Improve life outcomes
What Makes Me Angry - Parent 1
Your student is participating in classroom activities helping them learn what makes them feel angry. We would love for you to keep the discussion going at home!
Definition: Anger is a feeling people get when something unfair, painful, or bad happens; it is a feeling of displeasure.
Here are just a few ideas to help get the conversation started:
- Discuss with your child what signs their body gives them that they are beginning to feel angry.
- Your heart may pound faster
- Your body temperature can rise-often making your face red
- Your breath may become fast
- Your hands can make fists or you may shake your finger or jab your finger toward someone
- You may start to shake or tremble
- You may start to raise your voice
- Review with your child what their anger buttons are (those situations or statements that cause them to begin feeling anger).
- Ask your child what coping skills or strategies work best for them. Ask them to share the strategy/coping cards they may have made in class. Have them practice with you.
Role play the following scenarios with your child.
- You are at a store and you want a new toy. Mom tells you no. How does your body feel? What coping skills could you use?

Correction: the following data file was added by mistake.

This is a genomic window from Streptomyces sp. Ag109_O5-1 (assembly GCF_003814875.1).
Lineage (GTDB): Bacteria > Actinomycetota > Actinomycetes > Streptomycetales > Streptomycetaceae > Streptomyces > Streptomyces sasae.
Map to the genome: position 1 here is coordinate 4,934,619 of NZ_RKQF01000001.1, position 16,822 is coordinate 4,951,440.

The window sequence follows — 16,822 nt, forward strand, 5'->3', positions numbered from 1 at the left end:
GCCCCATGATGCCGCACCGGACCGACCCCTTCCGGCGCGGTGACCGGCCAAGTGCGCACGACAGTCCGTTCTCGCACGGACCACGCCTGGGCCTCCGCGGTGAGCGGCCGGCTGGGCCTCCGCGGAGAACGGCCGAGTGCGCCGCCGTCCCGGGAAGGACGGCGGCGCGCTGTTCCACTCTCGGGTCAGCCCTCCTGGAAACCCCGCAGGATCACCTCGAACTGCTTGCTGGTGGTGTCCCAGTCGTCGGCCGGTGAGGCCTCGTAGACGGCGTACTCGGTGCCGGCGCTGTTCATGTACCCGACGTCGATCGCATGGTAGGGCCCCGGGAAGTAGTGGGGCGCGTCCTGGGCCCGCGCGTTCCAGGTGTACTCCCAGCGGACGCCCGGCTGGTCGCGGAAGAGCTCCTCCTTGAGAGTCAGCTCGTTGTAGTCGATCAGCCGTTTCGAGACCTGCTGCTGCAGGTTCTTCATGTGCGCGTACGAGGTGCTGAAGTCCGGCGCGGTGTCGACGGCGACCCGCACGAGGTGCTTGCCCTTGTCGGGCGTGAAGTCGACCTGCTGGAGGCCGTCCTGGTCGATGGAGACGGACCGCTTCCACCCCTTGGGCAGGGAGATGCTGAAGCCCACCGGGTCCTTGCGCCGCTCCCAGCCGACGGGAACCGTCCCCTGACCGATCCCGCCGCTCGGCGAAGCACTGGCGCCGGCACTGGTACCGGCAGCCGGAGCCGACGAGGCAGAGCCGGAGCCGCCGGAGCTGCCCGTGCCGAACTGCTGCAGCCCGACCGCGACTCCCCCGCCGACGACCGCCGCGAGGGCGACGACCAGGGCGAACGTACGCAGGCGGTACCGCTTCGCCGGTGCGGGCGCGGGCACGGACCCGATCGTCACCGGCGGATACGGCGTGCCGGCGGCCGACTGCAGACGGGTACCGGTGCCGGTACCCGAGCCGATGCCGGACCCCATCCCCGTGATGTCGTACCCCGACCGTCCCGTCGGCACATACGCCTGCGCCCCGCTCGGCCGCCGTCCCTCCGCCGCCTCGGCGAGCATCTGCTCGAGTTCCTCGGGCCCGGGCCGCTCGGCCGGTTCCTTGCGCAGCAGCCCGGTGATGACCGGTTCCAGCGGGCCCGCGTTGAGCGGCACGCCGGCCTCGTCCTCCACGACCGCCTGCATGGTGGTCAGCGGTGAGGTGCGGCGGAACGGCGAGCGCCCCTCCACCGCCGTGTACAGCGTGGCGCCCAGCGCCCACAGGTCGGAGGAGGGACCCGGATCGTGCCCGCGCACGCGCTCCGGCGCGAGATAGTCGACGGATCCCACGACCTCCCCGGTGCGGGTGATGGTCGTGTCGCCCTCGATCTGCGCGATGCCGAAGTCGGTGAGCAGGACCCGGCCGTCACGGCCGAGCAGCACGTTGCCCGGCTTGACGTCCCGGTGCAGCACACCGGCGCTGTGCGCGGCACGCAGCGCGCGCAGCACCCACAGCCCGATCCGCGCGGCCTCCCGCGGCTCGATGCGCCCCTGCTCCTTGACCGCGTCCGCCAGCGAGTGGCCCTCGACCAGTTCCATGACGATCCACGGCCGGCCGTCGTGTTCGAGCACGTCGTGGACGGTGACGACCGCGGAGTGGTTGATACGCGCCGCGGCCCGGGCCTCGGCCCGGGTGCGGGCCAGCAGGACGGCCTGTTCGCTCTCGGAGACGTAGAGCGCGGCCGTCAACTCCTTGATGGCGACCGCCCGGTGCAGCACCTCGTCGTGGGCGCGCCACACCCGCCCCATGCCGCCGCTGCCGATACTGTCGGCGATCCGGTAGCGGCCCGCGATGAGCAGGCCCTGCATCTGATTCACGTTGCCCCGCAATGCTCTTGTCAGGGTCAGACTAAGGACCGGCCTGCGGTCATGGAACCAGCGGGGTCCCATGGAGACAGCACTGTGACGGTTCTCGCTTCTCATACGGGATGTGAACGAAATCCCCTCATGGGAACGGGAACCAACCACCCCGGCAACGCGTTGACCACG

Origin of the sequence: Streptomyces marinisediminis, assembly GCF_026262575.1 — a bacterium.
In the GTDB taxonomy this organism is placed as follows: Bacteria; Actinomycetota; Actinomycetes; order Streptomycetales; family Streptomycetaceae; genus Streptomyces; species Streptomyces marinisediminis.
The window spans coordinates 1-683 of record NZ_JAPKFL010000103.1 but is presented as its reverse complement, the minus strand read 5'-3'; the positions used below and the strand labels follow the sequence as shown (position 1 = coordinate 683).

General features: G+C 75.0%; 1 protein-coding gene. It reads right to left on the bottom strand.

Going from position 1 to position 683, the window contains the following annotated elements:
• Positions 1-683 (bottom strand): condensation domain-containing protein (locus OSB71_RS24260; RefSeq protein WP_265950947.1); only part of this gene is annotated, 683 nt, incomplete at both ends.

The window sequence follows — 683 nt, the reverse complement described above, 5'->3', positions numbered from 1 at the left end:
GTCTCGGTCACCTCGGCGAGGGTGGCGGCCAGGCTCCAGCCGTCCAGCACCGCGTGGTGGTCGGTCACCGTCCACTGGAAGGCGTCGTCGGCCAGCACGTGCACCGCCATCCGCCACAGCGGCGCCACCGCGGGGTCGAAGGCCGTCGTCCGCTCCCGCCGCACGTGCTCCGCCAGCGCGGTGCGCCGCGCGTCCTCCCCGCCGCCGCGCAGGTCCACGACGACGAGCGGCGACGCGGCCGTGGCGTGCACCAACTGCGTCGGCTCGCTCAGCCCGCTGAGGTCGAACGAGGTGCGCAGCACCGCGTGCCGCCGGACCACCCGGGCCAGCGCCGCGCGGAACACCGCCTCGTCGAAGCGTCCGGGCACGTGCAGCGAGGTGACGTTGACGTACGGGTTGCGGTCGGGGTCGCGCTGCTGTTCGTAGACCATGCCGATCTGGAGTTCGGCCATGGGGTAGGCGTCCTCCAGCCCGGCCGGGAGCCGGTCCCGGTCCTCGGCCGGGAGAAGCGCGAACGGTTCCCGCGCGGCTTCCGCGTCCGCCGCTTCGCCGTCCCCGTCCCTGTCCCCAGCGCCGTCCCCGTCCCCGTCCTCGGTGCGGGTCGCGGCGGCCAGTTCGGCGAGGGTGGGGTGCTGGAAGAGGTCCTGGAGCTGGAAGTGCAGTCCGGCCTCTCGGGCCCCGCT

- Dad tells you it is time to do your homework and you don’t want to. How does your body feel? What coping skills could you use?
- You are at baseball practice and you get called out at second base. You don’t think you were out. How does your body feel? What coping skills could you use?
Consider setting a day or time each week to talk with your child about the situations or statements that caused them to feel angry during the week. Ask them how well they did practicing or using coping tools when they began feeling angry that week and have them rate themselves from 1-5 (1 being not good using the tools, 5 being mastery of using the tools). After rating themselves, develop a plan on how they can continue to improve his/her coping tools.